RDD analysis is valid for individuals or groups close to the cutoff value. However, the number of observations in a narrow band surrounding this value is usually limited, yielding an estimate of the intervention effect with a large variance. To address this, more observations may be included by increasing the width of the band surrounding the cutoff value. However, increasing this bandwidth to include more observations may yield biased estimates, because assumptions of the trend on either side of the cutoff may not hold (Bor et al., 2015). To address this bias-variance trade-off, an optimal bandwidth can be chosen on the basis of some criterion to minimize the mean square error of the intervention effect estimate (Cattaneo et al., 2020).

Intervention Assignment

RDDs are a form of observational study because assignment to conditions is not random. As such, one serious concern is the potential for participants or groups to manipulate their assignment score so as to obtain the intervention (Cappelleri and Trochim, 2015; Cattaneo et al., 2023). However, strong evidence for causal inference can be provided by an RDD for individuals or groups near the cutoff if there is no expectation for outcomes to differ in the absence of the intervention (Bor et al., 2014).

Treatment Compliance

If there is perfect compliance to the assigned condition, then the design is said to be a “sharp” RDD. Designs in which perfect compliance is not achieved are said to be a “fuzzy” RDD.

Multiple interpretations of the intervention effect are possible with RDDs. Cappelleri and Trochim (Cappelleri and Trochim, 2015) indicate the distinction between sharp and fuzzy RDDs is analogous to the distinction between “intention-to-treat” and “treatment-on-the-treated” in randomized settings, respectively. Cattaneo et al. (Cattaneo et al., 2023) describe similar interpretations, but add the effect of assigning the intervention for all participants as a possibility for fuzzy RDDs. 

Intraclass Correlation

One challenging feature of GRDDs is that members of the same group usually share some physical, geographic, social, or other connection. Those connections create the expectation for a positive intraclass correlation (ICC) among observations taken on members of the same group, as members of the same group tend to be more like one another than to members of other groups. Positive ICC reduces the variation among members of the same group but increases variation among the groups, which in turn increases the variance of group-level statistics. Complicating matters further, the degrees of freedom (df) available to conduct inference for the intervention effect are based on the number of groups and so are often limited. As with GRTs, any GRDD analysis that ignores the extra variation (or positive ICC) or the limited df will have an inflated type I error rate.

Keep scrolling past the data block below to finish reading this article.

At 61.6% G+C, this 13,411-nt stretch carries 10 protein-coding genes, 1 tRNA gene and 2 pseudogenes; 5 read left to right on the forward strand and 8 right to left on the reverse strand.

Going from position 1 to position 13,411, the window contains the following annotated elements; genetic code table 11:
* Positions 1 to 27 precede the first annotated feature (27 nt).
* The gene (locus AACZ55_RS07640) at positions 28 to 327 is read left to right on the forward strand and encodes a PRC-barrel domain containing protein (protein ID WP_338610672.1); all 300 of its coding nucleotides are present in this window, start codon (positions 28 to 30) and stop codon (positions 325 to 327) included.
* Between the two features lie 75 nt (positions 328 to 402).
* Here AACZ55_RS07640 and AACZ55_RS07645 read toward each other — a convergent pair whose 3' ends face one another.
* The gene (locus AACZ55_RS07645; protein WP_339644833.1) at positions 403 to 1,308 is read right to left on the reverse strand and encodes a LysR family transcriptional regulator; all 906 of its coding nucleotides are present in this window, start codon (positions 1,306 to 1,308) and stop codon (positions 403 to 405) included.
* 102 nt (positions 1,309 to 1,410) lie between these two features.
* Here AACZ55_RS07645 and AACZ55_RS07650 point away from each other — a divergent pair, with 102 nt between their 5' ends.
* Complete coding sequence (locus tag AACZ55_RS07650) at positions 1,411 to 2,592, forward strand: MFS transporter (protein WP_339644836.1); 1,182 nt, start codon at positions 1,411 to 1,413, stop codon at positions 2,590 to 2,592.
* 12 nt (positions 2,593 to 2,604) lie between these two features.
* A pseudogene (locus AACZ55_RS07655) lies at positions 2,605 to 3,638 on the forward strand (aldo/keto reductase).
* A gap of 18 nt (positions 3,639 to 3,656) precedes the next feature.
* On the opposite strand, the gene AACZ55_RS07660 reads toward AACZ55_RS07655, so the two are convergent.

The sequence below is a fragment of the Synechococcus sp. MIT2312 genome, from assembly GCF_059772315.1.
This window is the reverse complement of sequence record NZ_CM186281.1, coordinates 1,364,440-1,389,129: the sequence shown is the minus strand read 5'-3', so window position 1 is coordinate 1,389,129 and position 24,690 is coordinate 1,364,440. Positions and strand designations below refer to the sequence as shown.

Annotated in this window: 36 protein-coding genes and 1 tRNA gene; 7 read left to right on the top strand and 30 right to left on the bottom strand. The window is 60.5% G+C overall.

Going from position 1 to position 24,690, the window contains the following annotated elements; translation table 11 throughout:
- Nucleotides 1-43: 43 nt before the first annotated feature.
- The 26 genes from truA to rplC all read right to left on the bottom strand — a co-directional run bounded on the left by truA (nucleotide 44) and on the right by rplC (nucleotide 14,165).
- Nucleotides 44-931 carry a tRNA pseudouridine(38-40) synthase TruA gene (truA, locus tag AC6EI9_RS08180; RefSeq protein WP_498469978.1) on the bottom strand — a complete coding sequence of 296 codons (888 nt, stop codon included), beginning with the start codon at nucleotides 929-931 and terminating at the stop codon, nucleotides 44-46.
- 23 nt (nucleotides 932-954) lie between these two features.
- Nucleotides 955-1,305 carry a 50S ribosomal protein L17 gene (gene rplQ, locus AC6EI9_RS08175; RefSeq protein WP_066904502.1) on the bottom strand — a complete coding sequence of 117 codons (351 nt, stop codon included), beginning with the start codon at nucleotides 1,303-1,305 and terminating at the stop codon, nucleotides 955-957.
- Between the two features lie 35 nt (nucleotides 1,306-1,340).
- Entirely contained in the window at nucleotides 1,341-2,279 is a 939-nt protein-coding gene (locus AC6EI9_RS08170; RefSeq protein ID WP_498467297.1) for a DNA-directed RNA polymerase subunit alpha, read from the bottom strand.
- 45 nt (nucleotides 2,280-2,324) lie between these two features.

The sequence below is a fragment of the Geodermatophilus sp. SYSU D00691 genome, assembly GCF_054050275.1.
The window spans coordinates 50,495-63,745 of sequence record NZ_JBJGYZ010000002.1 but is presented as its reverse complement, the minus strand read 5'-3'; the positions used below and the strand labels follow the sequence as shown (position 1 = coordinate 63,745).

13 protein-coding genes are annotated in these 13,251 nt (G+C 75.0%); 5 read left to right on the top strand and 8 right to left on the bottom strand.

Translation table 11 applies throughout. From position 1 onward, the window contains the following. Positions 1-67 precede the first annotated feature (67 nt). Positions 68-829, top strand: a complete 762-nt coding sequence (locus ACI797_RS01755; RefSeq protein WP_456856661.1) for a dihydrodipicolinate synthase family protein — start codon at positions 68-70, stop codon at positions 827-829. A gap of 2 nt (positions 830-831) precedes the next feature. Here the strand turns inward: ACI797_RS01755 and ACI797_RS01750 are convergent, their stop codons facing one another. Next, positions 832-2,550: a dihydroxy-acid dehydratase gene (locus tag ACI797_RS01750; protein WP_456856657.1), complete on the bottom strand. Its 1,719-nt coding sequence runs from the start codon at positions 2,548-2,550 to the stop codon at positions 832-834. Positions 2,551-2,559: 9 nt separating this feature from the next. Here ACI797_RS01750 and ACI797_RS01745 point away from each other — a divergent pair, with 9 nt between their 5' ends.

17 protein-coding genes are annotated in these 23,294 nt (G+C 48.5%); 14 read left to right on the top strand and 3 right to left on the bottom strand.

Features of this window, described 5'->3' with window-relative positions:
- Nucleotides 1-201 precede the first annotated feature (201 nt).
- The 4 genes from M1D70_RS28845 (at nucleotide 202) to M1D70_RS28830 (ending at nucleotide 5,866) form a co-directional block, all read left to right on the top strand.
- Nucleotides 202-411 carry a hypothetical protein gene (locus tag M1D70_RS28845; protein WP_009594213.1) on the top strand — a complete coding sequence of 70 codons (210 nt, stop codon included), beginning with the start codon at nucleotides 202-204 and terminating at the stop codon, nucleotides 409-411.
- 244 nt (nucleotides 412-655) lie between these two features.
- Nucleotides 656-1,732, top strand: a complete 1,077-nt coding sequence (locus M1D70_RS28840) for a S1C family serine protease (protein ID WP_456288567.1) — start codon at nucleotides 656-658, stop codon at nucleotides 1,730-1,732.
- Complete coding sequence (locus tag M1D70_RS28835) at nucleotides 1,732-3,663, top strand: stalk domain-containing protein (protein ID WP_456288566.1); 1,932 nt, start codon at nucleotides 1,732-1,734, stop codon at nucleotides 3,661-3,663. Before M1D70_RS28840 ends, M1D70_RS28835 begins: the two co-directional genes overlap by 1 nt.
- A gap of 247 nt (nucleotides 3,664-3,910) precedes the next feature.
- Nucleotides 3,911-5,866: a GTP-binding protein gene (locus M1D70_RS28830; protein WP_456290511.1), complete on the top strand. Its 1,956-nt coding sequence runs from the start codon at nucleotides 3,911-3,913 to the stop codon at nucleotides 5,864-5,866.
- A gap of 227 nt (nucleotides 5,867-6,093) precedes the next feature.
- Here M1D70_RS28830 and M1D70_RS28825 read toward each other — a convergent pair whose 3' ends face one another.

The recommended solutions to these challenges are to

  1. reflect the hierarchical structure of the design in the analytic plan,
  2. assess RDD assumptions using established tests, and
  3. estimate the sample size for the GRDD based on realistic and data-based estimates of the ICC and the other parameters indicated by the analytic plan.

Use a GRDD if you cannot randomize groups to conditions and assignment to conditions is based on a threshold value on a quantitative score. However, if it possible to conduct a group- or cluster-randomized trial, that will generally be more powerful than a GRDD.

Yes. The Centers for Disease Control and Prevention currently host the Transparent Reporting of Evaluations with Nonrandomized Designs (TREND) statement. The TREND statement offers a 22-item checklist to ensure standardized reporting of nonrandomized or quasi-experimental interventions. 

Work on this question has been limited to individual RDDs; even so, that work is generally applicable to GRDDs. To test whether or not participants are manipulating score values so as to obtain the intervention, a density plot of the score variable can be generated (Cattaneo et al., 2023; McCrary, 2008; Smith et al., 2017). If score manipulation is present, the density curve at the cutoff may be distorted, with increased density to the side corresponding to the intervention. To assess the degree to which the distribution of covariates is the same on either side of the cutoff, plots of the distribution of baseline covariates or RDD analyses using covariates as outcomes can be generated (Cattaneo et al., 2023; Smith et al., 2017). Neither approach should indicate an association between the covariate and condition indicator.